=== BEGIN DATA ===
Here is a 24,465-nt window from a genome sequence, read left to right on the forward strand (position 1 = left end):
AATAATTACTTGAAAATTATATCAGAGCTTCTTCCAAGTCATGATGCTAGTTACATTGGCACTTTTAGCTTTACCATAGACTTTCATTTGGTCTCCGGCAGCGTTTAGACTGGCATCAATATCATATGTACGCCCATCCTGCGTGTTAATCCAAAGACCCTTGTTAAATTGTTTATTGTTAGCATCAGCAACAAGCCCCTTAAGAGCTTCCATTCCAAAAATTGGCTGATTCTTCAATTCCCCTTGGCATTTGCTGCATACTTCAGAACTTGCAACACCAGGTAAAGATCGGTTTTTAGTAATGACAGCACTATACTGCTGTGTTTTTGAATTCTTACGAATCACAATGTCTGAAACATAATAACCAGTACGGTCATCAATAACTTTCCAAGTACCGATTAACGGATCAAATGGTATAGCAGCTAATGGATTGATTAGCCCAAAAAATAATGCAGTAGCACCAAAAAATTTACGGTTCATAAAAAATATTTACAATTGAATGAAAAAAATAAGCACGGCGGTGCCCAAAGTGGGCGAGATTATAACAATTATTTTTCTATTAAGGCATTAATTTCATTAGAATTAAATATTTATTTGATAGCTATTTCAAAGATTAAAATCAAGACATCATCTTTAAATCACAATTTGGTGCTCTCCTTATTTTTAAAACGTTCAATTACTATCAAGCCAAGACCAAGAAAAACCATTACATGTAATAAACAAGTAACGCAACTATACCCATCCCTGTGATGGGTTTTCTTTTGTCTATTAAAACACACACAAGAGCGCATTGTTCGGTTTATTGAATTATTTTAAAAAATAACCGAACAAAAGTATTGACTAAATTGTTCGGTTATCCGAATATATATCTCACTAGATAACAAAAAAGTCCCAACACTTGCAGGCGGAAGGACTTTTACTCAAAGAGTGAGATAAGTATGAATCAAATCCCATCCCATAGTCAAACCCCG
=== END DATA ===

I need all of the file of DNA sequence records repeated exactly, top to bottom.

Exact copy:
Here is a 24,465-nt window from a genome sequence, read left to right on the forward strand (position 1 = left end):
AATAATTACTTGAAAATTATATCAGAGCTTCTTCCAAGTCATGATGCTAGTTACATTGGCACTTTTAGCTTTACCATAGACTTTCATTTGGTCTCCGGCAGCGTTTAGACTGGCATCAATATCATATGTACGCCCATCCTGCGTGTTAATCCAAAGACCCTTGTTAAATTGTTTATTGTTAGCATCAGCAACAAGCCCCTTAAGAGCTTCCATTCCAAAAATTGGCTGATTCTTCAATTCCCCTTGGCATTTGCTGCATACTTCAGAACTTGCAACACCAGGTAAAGATCGGTTTTTAGTAATGACAGCACTATACTGCTGTGTTTTTGAATTCTTACGAATCACAATGTCTGAAACATAATAACCAGTACGGTCATCAATAACTTTCCAAGTACCGATTAACGGATCAAATGGTATAGCAGCTAATGGATTGATTAGCCCAAAAAATAATGCAGTAGCACCAAAAAATTTACGGTTCATAAAAAATATTTACAATTGAATGAAAAAAATAAGCACGGCGGTGCCCAAAGTGGGCGAGATTATAACAATTATTTTTCTATTAAGGCATTAATTTCATTAGAATTAAATATTTATTTGATAGCTATTTCAAAGATTAAAATCAAGACATCATCTTTAAATCACAATTTGGTGCTCTCCTTATTTTTAAAACGTTCAATTACTATCAAGCCAAGACCAAGAAAAACCATTACATGTAATAAACAAGTAACGCAACTATACCCATCCCTGTGATGGGTTTTCTTTTGTCTATTAAAACACACACAAGAGCGCATTGTTCGGTTTATTGAATTATTTTAAAAAATAACCGAACAAAAGTATTGACTAAATTGTTCGGTTATCCGAATATATATCTCACTAGATAACAAAAAAGTCCCAACACTTGCAGGCGGAAGGACTTTTACTCAAAGAGTGAGATAAGTATGAATCAAATCCCATCCCATAGTCAAACCCCG